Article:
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on Site Tether issue with Canon EOS 70D

redged01
Contributor

I have set up a long term time lapse project that will run for several years, with the aim of visiting the camera every couple of weeks to collect the images.  I'm using an 'onSite' Tether to power the EOS 70D, which in turn is connected to the mains power supply via a USB adaptor.

The issue is that despite the sustained power being on to the EOS 70D, over a couple of days the battery power indicator on the camera decreases, and eventually the camera shuts down.  Is there a way in which I can avoid this?  Setting in the camera?

 

Many in advance

redged01

28 REPLIES 28

Waddizzle
Legend

Which camera are you using? 

Are trying to keep the camera fully charged and powered up through the USB port?  None of the Canon DSLRs allow you to charge the camera through USB.  

I think a couple of the newest MILC bodies allow for USB charging, but it requires a special cable. And, I do not think you are able to use the camera while it it is charging.

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"The right mouse button is your friend."

 

I'm using an EOS 70D

The on Site Tether is a dummy battery that fits in the battery compartment, but is fed from external power source. I'm not powering the camera through USB.

Waddizzle
Legend

@redged01 wrote:

I have set up a long term time lapse project that will run for several years, with the aim of visiting the camera every couple of weeks to collect the images.  I'm using an 'onSite' Tether to power the EOS 70D, which in turn is connected to the mains power supply via a USB adaptor.

The issue is that despite the sustained power being on to the EOS 70D, over a couple of days the battery power indicator on the camera decreases, and eventually the camera shuts down.  Is there a way in which I can avoid this?  Setting in the camera?

 

Many in advance

redged01


It still sounds like you are powering the camera from a USB port.  A USB port does not have sufficient output to power a DSLR.

I suggest that you use a Canon power adapter, which is powered by an AC outlet. The Canon adapter comes in two parts.  There is the substitute battery that installs inside of the battery compartment.  There is a universal AC to DC power converter, which provides power to a variety of substitute battery modules.

--------------------------------------------------------
"The right mouse button is your friend."

Thanks for your thoughts.

The on Site Tether tools is a dummy battery pack connected to a conditioning relay that lifts the voltage to suit the camera.  The relay contain an internal battery which is charged from an external source. The company claims indefinite supply to power the camera.  [Commercial link removed.  Replaced with screenshot to facilitate discussion.]

2.JPG


@redged01 wrote:

Thanks for your thoughts.

The on Site Tether tools is a dummy battery pack connected to a conditioning relay that lifts the voltage to suit the camera.  The relay contain an internal battery which is charged from an external source. The company claims indefinite supply to power the camera.

2.JPG


It sounds like it does not work as claimed.  This is a Tether Tools issue.  I doubt if it will ever work indefinitely.  You seem to have proven that to be a fact.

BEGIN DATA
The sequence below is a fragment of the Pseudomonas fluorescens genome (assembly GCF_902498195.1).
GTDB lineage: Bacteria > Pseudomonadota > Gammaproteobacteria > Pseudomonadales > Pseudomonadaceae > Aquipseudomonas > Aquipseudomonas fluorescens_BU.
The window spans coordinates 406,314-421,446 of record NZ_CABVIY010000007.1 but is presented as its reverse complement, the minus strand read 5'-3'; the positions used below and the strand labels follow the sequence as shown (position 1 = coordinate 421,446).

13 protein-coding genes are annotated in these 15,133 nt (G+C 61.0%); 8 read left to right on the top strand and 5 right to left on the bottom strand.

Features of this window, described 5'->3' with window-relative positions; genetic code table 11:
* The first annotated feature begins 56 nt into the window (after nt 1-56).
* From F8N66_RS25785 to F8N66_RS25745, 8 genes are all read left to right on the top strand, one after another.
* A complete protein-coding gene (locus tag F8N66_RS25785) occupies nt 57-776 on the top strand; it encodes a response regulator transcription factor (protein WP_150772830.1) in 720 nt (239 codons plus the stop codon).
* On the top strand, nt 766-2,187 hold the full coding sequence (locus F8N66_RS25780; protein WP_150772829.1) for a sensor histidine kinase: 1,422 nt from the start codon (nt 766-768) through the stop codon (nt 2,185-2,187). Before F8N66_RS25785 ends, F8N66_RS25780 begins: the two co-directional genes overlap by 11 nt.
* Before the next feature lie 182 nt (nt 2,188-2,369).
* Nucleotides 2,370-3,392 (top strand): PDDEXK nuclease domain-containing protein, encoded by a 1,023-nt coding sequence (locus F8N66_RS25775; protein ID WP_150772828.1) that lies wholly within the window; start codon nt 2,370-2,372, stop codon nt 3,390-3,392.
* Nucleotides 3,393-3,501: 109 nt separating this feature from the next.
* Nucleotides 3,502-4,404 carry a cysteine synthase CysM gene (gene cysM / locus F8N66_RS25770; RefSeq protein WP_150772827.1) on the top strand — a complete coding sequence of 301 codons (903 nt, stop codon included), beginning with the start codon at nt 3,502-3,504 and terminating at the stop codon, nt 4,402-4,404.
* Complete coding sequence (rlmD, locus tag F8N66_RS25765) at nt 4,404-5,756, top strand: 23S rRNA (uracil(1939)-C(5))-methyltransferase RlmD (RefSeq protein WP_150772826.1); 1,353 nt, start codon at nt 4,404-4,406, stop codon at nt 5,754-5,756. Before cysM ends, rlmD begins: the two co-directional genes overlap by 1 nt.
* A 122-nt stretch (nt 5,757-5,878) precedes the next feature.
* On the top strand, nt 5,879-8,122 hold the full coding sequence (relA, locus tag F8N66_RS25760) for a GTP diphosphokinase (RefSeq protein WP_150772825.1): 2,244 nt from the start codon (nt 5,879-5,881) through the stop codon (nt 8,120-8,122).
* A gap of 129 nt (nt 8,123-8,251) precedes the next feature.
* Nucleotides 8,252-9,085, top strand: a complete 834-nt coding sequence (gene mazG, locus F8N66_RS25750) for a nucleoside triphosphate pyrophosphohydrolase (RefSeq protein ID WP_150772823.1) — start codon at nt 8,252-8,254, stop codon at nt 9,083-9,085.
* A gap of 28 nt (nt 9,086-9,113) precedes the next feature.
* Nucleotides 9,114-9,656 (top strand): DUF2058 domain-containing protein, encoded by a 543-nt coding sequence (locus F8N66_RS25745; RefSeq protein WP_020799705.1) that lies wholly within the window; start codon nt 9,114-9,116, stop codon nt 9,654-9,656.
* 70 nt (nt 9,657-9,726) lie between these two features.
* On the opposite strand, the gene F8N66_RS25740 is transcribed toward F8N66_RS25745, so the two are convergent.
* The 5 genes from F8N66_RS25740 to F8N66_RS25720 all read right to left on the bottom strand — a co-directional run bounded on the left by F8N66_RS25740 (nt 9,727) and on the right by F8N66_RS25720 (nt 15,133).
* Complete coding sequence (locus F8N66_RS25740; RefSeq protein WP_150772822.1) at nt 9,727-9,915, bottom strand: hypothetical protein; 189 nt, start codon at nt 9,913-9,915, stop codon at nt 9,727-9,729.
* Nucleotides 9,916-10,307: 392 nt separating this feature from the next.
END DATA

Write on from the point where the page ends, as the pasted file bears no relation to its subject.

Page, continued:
--------------------------------------------------------
"The right mouse button is your friend."

ebiggs1
Legend

"It still sounds like you are powering the camera from a USB port.  A USB port does not have sufficient output to power a DSLR."

 

I am in agreement with this. You are still at the mercy of the power output of the USB port on the computer. I think most USB ports are 5 volts and the 70D needs 7 volts.  Anyway this may give you something to think abbot and how to maybe fix your rig since I have not tried to do it.

"Setting in the camera?"

I know of no such setting in any Canon camera. None that I have or have had anyway.

EB
EOS 1DX and 1D Mk IV and several lenses!

Hi,

The Tether relay is powered directly from a 5V 3A USB charger.  In the Relay there is a battery to just an uninterrupted power supply.  From that battery there will be a boost converter to lift the voltage to 7.1V needed for the camera.  This tether connected directly to the battery terminal and is not a USB tether in the usual sense.  I do believe that it is the Tether system, and I would recommend caution using the system.  There may be a way around it by allowing the camera to go sleep mode and use a relay to trigger the shutter rather than a software signal from gphoto2.  I'll let you know.

Does the 70D have time lapse captures built into the menus.  The cameras that do have that feature are able to wake itself up to take a shot at whatever interval you set.

[EDIT] A remote shutter switch is an option, but that may depend upon the overall total time that you wish to capture images.

I also recommend using the Canon battery eliminator gear.  The battery in your current setup is running out of power.  

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"The right mouse button is your friend."

There i no time lapse feature on the 70D. I'll be collecting images every 10 minutes for several years. A remote shutter release, I think, will get around the problem of waking up the camera between shots so the battery will recharge.  It may be that the battery cannot charge if there is a constant drain on it.  

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